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Shadow Play Residency and Performance

Gamelan dancers

The Brothers Campur, a multinational troupe of artists trained in Indonesian shadow puppetry and music, will make several visits to campus. This will culminate in the performance of a Balinese wayang kulit (shadow play), in collaboration with musicians from Swarthmore’s Gamelan Semara Santi and dancers from the Indonesian Cultural Club of Delaware. The shadow play has flourished in Indonesia for 1,000 years and is included on UNESCO’s list of Intangible Cultural Heritage of Humanity. It remains a vital form of storytelling famous for its elaborate leather puppets, accompanied by a sophisticated mix of music and dance.

Open rehearsals
Sunday, Oct. 27, Sunday, Nov. 3, and Sunday, Nov. 10, 2–5 p.m.
Lang Music Building, Room 410
At these rehearsals, the Brothers Campur will develop the show collaboratively with musician members of Swarthmore’s Gamelan Semara Santi. Space is avail­ able for a limited number of observers who would like to learn more about the rehearsal process. To secure a reservation, please email

Performance practice workshop
Tuesday, Nov. 12, 1:15–3:30 p.m.
Lang Music Building, Lang Concert Hall
Come behind the shadow screen and learn how all the pieces fit together. We begin by meeting the characters used in a shadow play—learning the backstory of Tualen the servant and the distinct voice of Hanoman the monkey king. Then we offer a demonstration of the musical instruments and their specialized repertoire that accompanies everything from love scenes to battles. With this basic understanding of the musical and theatrical elements, participants will stage a short scene, developing puppetry techniques for walking, speaking, dancing, and fighting.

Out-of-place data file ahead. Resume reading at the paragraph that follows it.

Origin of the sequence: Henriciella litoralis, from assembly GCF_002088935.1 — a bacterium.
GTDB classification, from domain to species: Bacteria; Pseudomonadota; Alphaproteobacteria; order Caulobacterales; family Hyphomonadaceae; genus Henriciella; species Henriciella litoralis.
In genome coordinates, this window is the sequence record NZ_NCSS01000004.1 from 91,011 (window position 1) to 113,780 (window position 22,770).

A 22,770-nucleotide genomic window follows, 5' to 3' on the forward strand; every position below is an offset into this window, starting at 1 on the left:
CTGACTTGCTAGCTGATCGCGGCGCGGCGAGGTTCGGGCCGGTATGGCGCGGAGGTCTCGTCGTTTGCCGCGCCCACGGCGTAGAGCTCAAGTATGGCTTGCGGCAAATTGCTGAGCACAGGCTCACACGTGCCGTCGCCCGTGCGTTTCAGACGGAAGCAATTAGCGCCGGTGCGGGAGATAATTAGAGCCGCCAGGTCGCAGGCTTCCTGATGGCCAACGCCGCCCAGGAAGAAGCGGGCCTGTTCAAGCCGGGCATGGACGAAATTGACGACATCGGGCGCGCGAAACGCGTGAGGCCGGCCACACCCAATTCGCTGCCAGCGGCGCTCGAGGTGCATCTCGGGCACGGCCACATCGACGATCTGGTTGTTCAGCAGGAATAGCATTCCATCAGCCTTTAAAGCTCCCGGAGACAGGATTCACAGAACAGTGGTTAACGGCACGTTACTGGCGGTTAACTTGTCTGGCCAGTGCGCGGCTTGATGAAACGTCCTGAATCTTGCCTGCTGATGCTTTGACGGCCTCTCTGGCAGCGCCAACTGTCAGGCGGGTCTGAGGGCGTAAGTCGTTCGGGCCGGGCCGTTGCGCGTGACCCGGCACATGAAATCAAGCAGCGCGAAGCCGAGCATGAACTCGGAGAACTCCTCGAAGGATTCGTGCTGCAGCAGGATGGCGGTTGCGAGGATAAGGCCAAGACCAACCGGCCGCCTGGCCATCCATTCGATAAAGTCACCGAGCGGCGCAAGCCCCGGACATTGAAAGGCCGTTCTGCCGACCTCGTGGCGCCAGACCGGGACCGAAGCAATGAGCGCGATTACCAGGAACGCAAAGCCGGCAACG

Concert performance
Sunday, Nov. 17, 3 p.m.
Lang Music Building, Lang Concert Hall
The performance begins with a musical overture played by two gamelans (percussion orchestras). A series of rapid passages leads to the introduction of the kayonan— the “tree of life” puppet that opens every show. From there, the Dalang (shadow puppet master) brings in more characters that tell an episode from one of the Hindu epics: the Mahabharata and Ramayana. Perhaps a hero needs to venture into the forest in search of a certain tree, or a char­ acter schemes to steal the bride of his enemy. In any case, there will be jokes and mishaps, magical weapons and mythical beasts, and, of course, a rousing battle scene that sets everything right. Live dancers will also participate. The audience is free to watch from behind the screen, or enjoy the flickering shadows and shimmering sounds from the front. This production will be in English to make the show accessible. Families with children are welcome.